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3D Print with Sand: No 3D Printer Required!

Summary

Active Time
20-30 minutes
Total Project Time
Up to 1 day
Key Concepts
3D printing
Credits
Ben Finio, PhD, Science Buddies
3D Printing with Sand and Glue (no 3D printer required!)

Introduction

Don't have your own 3D printer? No problem! In this fun activity you will make your own colorful 3D prints using craft sand and glue. No 3D printer required!

This activity is not recommended for use as a science fair project. Good science fair projects have a stronger focus on controlling variables, taking accurate measurements, and analyzing data. To find a science fair project that is just right for you, browse our library of over 1,200 Science Fair Project Ideas or use the Topic Selection Wizard to get a personalized project recommendation.

Materials

  • Colored craft sand
  • White school glue
  • Clear plastic cup or food storage container
  • Measuring spoons
     Materials for sand and glue 3D printing activity

Prep Work

Work in an area where it will be easy to clean up any spilled sand.

Instructions

  1. Scoop a thick, even layer (about 5 mm deep) of sand into the bottom of the cup.
    Layer of sand in the bottom of a plastic cup
  2. Use glue to trace a shape in the sand.
     A triangle shape traced into the sand with glue.
  3. Cover the glue with a thin, even layer of sand. Make sure you can still see the glue shape—do not cover it completely.
     A thin layer of sand covering the glue
  4. Add another layer of glue—in the same shape—on top of the first layer, then cover it with another thin layer of sand. Repeat this process until your shape reaches its desired height.
  5. Cover the final layer of glue with a thick layer of sand, so you can no longer see any of the glue shape.
     A second thin layer of sand covering the glue
  6. Wait 24–48 hours and check if your shape has hardened by poking it gently with your finger. If it still feels squishy, you need to wait longer. It will break if you try to remove it before the glue is completely dry.
  7. Pour the cup of sand back into the bag so your shape falls out. Pick your shape up and remove it from the bag.
     A triangle shape removed from the cup after excess sand is poured out
    Think about:
    What other shapes can you make? Can you make taller shapes with many layers? Try adding more layers to only certain parts of your shape.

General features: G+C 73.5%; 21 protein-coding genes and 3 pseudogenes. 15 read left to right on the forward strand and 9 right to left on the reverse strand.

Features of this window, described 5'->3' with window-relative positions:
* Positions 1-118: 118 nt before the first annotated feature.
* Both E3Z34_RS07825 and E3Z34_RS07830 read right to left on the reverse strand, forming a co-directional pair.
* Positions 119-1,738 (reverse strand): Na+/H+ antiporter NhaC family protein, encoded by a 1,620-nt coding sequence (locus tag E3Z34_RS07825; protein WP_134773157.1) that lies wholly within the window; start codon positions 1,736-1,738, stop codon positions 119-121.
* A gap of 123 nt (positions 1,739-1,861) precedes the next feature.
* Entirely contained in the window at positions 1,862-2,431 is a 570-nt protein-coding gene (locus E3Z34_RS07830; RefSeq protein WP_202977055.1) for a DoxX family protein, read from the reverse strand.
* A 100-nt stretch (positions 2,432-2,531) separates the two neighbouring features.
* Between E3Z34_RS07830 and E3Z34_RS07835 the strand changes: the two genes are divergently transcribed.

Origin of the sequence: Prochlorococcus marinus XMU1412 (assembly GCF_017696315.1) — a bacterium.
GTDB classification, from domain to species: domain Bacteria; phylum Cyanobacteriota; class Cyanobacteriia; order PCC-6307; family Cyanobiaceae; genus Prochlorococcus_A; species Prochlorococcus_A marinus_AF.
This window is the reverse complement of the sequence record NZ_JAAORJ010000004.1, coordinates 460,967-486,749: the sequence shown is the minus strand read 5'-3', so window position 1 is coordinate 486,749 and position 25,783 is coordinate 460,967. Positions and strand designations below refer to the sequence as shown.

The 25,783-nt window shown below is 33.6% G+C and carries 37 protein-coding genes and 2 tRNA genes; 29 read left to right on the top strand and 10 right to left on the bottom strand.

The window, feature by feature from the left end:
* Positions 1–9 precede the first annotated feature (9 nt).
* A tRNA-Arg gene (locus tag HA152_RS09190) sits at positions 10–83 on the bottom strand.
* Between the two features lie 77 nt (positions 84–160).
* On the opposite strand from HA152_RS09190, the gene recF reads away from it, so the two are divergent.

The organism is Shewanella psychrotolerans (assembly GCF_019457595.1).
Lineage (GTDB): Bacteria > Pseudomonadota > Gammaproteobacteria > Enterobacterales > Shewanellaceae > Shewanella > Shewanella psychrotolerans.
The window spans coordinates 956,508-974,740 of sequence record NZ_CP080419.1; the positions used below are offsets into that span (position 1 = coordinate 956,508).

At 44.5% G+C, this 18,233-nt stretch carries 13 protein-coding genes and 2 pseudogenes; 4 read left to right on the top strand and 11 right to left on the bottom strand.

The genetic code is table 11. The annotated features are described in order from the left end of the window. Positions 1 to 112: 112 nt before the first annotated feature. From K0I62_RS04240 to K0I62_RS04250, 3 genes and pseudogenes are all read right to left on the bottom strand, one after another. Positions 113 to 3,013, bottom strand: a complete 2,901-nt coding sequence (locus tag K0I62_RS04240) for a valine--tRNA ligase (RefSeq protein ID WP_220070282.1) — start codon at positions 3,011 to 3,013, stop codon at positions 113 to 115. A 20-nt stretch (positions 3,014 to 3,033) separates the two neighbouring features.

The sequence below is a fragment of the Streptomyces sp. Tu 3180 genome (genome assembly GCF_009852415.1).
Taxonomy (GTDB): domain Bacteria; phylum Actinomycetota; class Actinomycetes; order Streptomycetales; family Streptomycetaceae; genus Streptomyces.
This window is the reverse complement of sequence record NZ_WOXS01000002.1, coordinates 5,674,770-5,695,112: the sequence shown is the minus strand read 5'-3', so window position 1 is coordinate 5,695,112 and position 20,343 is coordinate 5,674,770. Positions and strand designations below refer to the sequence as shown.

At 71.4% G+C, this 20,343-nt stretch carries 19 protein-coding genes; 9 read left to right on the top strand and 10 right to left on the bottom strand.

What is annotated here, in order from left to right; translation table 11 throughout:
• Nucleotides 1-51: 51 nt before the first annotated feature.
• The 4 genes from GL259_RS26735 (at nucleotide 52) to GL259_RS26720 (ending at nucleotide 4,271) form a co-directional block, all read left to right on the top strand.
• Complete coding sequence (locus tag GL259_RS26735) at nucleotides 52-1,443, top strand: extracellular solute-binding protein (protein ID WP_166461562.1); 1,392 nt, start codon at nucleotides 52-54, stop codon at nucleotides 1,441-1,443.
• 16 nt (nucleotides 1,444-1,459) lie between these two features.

Cleanup

Wipe up any spilled sand and pour it back into the bag of sand or into the trash. Important: Do not pour any excess sand down the drain, as this can damage or clog pipes.

What Happened?

You should find that your layers of sand and glue bind together to form a three-dimensional shape. The shape should be sturdy enough that you can pick it up without breaking it. If you try to remove the shape from the cup too early, before the glue is completely dry, it will crumble and break. Read the Digging Deeper section to learn more about how this activity is similar to a real-life 3D printing technology.

Digging Deeper

3D printing is a type of "additive manufacturing": A way to build parts by adding new material, one layer at a time. This is different from subtractive manufacturing, where you start out with a solid block of material (like metal or wood) and cut or carve material away.

There are many different types of 3D printers. The most common "consumer" 3D printers use fused deposition modeling (FDM). They push a spool of plastic through a hot nozzle that briefly melts the plastic, then the plastic quickly cools and solidifies again. This process is repeated in layers to build a 3D part (think of it like squeezing frosting onto a cake, one layer at a time). Other 3D printers use stereolithography (SLA). They start out with a vat of liquid. The liquid is solidified by a laser, one layer at a time, and at the end of the process, all the excess liquid is drained away.

Some 3D printers start with a bed of loose powder, or granular material (like sand!). The bits of powder can be fused together with heat from a laser. This is called selective laser sintering (SLS). Depending on the type of powder, the bits of powder can also be bound together by applying a liquid, or binder. This process is called binder jetting. Either way, at the end of the process, the excess powder is dumped off and you are left with a 3D part.

The process you followed in this activity is most similar to binder jetting. You laid down layers of powder (sand) one at a time, and selectively applied glue to certain areas in order to solidify the sand and bind the grains together (however, the glue did not soak into the sand as much as the liquid binder would for a real 3D printer). You waited for the glue to dry, then shook off the excess sand at the end of the process, leaving you with a solid three-dimensional part made from sand and glue.

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For Further Exploration

  • Can you make a multi-colored print using different colors of sand?
  • Try making more-complex shapes with variable cross-sections or hollow areas (for example, an arch, a wireframe cube, or a spiral).

Project Ideas

    Science Fair Project Idea
    Science Buddies has several fun robotics projects, like the Art Bot: Build a Wobbly Robot That Creates Art and Grasping with Straws: Make a Robot Hand Using Drinking Straws, where you use arts and crafts materials to make part of a robot. Have you ever wanted to design a more-advanced, sturdier, or fancier looking robot? Then computer-aided design (CAD) and 3D printing might be for you; both are simpler than you think! The directions on this page will give you an introduction to these… Read more

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